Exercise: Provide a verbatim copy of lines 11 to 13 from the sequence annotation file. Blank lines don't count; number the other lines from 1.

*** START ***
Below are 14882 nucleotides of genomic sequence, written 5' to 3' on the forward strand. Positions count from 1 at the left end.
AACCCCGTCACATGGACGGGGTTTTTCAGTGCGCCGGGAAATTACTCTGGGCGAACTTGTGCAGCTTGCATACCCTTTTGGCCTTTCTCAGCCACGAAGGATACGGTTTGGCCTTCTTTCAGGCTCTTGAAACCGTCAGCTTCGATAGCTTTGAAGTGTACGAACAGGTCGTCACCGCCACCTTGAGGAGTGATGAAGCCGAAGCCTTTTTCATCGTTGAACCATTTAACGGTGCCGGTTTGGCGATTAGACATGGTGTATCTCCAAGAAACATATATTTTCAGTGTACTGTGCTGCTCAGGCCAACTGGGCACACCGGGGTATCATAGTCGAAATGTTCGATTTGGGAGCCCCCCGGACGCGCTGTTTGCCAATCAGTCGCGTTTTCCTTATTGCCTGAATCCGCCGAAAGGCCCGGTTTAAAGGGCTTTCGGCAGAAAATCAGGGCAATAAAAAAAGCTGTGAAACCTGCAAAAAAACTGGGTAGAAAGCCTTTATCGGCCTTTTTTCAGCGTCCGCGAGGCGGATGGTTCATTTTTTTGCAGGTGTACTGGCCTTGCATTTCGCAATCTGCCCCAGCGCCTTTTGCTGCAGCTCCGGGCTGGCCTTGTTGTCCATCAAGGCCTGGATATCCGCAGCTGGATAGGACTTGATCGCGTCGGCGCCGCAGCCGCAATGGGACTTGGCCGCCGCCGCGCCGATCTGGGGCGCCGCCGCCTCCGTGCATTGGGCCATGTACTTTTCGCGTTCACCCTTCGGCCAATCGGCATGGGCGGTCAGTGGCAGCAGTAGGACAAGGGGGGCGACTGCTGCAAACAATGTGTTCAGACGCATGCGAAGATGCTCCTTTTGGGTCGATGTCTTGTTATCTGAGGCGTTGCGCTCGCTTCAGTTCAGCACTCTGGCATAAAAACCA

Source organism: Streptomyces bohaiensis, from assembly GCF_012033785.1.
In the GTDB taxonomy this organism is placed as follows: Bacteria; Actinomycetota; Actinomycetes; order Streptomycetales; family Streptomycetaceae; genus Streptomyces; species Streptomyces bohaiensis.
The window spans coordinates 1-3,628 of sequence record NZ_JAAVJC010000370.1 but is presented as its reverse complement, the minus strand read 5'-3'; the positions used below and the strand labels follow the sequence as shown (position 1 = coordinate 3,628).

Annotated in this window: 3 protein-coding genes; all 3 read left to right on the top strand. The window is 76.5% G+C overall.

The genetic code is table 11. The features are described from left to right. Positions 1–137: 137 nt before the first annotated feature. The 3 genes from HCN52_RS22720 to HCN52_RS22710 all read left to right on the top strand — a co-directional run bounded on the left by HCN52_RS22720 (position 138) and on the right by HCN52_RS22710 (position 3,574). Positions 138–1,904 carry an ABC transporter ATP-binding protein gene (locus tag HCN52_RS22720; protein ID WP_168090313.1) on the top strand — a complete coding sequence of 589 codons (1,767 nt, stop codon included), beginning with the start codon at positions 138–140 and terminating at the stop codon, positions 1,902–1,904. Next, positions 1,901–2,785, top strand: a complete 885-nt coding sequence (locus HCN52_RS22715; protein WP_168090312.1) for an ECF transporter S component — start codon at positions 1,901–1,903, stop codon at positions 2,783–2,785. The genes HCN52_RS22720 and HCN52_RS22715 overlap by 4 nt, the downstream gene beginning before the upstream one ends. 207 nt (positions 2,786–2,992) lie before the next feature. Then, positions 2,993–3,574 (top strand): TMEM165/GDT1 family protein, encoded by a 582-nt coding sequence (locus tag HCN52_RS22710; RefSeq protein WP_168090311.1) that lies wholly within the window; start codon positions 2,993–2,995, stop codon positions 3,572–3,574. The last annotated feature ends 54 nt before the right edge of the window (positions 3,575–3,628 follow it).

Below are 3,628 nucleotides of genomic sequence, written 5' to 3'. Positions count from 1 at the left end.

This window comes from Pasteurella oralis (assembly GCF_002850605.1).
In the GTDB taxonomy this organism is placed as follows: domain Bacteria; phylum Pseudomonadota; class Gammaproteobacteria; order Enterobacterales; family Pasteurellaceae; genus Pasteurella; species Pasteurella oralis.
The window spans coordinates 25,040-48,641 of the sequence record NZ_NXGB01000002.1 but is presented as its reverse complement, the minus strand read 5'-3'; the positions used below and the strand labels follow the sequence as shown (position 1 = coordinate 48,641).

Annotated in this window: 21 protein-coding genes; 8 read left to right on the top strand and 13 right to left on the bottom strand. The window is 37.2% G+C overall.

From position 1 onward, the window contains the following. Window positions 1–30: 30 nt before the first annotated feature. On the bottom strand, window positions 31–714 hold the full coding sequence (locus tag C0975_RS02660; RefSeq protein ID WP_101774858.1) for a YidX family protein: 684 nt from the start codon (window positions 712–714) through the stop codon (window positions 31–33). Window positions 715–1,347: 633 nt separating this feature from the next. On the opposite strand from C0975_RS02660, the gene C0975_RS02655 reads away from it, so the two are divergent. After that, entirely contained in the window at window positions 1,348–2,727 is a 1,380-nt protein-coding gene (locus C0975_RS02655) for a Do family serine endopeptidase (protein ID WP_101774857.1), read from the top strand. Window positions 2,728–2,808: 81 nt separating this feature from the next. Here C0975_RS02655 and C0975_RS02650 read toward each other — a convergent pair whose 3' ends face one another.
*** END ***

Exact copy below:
The window spans coordinates 25,040-48,641 of the sequence record NZ_NXGB01000002.1 but is presented as its reverse complement, the minus strand read 5'-3'; the positions used below and the strand labels follow the sequence as shown (position 1 = coordinate 48,641).

Annotated in this window: 21 protein-coding genes; 8 read left to right on the top strand and 13 right to left on the bottom strand. The window is 37.2% G+C overall.

From position 1 onward, the window contains the following. Window positions 1–30: 30 nt before the first annotated feature. On the bottom strand, window positions 31–714 hold the full coding sequence (locus tag C0975_RS02660; RefSeq protein ID WP_101774858.1) for a YidX family protein: 684 nt from the start codon (window positions 712–714) through the stop codon (window positions 31–33). Window positions 715–1,347: 633 nt separating this feature from the next. On the opposite strand from C0975_RS02660, the gene C0975_RS02655 reads away from it, so the two are divergent. After that, entirely contained in the window at window positions 1,348–2,727 is a 1,380-nt protein-coding gene (locus C0975_RS02655) for a Do family serine endopeptidase (protein ID WP_101774857.1), read from the top strand. Window positions 2,728–2,808: 81 nt separating this feature from the next. Here C0975_RS02655 and C0975_RS02650 read toward each other — a convergent pair whose 3' ends face one another.